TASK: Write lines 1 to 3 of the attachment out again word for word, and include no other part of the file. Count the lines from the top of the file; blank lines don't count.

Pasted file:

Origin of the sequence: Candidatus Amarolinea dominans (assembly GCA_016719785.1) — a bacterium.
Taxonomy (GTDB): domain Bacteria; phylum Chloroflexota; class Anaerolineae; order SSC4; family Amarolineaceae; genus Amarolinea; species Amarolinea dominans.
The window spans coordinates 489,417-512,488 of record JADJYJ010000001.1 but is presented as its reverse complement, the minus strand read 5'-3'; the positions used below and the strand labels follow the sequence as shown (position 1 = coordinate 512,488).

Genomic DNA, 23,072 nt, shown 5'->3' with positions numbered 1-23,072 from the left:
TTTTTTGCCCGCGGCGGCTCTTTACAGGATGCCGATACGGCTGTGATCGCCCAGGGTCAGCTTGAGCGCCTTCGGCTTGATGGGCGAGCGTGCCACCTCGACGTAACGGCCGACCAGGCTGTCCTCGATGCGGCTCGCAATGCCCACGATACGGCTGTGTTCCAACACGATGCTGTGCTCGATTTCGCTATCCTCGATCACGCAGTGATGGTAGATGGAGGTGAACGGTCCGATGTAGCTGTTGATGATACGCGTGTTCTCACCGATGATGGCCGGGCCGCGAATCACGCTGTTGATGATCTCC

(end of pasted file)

Origin of the sequence: Candidatus Amarolinea dominans (assembly GCA_016719785.1) — a bacterium.
Taxonomy (GTDB): domain Bacteria; phylum Chloroflexota; class Anaerolineae; order SSC4; family Amarolineaceae; genus Amarolinea; species Amarolinea dominans.
The window spans coordinates 489,417-512,488 of record JADJYJ010000001.1 but is presented as its reverse complement, the minus strand read 5'-3'; the positions used below and the strand labels follow the sequence as shown (position 1 = coordinate 512,488).